"The tobacco leaves used in making cigarettes contain radioactive material, particularly lead-210 and polonium-210. The radionuclide content of tobacco leaves depends heavily on soil conditions and fertilizer use.
Soils that contain elevated radium lead to high radon gas emanations rising into the growing tobacco crop. Radon rapidly decays into a series of solid, highly radioactive metals (radon decay products). These metals cling to dust particles which in turn are collected by the sticky tobacco leaves. The sticky compound that seeps from the trichomes is not water soluble, so the particles do not wash off in the rain. There they stay, through curing process, cutting, and manufacture into cigarettes.Lead-210 and Polonium-210 can be absorbed into tobacco leaves directly from the soil. But more importantly, fine, sticky hairs (called trichomes) on both sides of tobacco leaves grab airborne radioactive particles.
For example, phosphate fertilizers, favored by the tobacco industry, contain radium and its decay products (including lead-210 and polonium-210). When phosphate fertilizer is spread on tobacco fields year after year, the concentration of lead-210 and polonium-210 in the soil rises."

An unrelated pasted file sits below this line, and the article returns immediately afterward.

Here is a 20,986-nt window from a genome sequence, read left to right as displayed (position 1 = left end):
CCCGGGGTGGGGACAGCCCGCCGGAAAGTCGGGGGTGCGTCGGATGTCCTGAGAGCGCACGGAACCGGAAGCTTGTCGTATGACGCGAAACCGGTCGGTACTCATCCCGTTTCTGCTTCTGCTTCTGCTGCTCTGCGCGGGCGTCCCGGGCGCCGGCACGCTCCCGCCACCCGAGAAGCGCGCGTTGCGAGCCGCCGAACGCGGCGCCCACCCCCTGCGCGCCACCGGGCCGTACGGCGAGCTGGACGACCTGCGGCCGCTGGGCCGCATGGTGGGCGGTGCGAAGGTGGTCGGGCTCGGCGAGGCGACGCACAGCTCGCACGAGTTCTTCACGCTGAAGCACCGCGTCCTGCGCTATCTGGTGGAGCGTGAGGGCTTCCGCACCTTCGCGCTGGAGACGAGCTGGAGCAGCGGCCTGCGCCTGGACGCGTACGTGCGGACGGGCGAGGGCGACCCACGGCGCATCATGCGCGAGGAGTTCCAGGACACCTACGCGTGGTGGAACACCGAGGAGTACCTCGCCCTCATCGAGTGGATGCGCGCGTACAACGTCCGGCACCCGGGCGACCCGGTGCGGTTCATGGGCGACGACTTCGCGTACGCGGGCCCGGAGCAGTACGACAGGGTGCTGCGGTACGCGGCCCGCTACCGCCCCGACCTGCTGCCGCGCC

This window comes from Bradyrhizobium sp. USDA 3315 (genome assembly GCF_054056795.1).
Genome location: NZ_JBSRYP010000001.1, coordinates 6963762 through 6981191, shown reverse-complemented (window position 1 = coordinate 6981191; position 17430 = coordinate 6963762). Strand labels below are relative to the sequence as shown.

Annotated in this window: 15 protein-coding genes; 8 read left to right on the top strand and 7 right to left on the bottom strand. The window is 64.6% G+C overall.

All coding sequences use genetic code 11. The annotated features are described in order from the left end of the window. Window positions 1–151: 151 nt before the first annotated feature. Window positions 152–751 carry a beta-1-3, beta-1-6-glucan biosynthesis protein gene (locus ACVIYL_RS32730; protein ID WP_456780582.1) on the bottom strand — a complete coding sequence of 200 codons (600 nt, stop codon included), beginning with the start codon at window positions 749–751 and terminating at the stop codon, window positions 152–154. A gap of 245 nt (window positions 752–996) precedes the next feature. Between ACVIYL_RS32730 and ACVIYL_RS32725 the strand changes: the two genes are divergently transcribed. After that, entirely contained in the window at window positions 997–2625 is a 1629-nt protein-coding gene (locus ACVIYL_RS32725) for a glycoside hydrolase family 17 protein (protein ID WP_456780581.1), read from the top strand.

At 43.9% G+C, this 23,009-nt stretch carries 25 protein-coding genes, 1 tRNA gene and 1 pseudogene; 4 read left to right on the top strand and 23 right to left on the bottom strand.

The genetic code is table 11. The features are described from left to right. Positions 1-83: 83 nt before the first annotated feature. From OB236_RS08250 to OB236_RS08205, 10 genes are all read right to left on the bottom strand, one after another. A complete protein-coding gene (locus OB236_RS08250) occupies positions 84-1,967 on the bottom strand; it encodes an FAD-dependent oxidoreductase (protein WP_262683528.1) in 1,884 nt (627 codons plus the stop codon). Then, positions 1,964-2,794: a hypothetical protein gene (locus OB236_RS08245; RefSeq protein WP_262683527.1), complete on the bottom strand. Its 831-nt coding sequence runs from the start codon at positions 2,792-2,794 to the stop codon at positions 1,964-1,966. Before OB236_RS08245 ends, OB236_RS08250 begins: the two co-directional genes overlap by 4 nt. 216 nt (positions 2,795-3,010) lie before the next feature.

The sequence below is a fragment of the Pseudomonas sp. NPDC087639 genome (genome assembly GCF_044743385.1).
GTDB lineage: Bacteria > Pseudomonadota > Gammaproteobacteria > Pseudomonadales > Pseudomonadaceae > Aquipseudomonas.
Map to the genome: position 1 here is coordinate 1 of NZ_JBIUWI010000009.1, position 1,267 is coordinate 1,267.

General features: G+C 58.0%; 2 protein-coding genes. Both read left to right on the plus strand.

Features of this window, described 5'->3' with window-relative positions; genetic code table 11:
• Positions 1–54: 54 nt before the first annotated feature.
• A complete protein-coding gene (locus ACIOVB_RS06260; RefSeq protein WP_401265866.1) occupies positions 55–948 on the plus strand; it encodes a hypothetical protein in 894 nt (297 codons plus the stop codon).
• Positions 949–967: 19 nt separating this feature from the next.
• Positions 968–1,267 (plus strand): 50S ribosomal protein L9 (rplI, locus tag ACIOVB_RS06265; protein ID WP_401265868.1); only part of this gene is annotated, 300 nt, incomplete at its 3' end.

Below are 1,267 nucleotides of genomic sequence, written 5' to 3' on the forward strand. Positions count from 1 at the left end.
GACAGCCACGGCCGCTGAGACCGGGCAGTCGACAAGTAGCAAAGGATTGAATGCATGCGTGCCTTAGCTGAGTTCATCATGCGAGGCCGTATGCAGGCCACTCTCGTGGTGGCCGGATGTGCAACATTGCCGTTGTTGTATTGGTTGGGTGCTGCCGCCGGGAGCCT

"Research indicates that lead-210 and polonium-210 are present in tobacco smoke as it passes into the lung. The concentration of lead-210 and polonium-210 in tobacco leaf is relatively low, however, this low concentration can accumulate into very high concentrations in the lungs of smokers.
As it passes into the lungs, the smoke impacts the branches of the lung passages, called bronchioles, where the branches split. Tar from tobacco smoke builds up there, and traps lead-210 and polonium-210 against the sensitive tissues of the bronchioles. Studies show filters on ordinary commercial cigarette remove only a modest amount of radioactivity from the smoke inhaled into the lungs of smokers. Most of what is deposited is lead-210, but polonium-210 (whose half life is about 138 days) quickly grows in as the lead-210 (half life = 22.3 years) decays and becomes the dominant radionuclide. Over time, the concentration of polonium-210 directly on tissues of the bronchioles grows very high, and intense localized radiation doses can occur at the bronchioles."
Well, that explains the cancer, at least. #SCIENCE.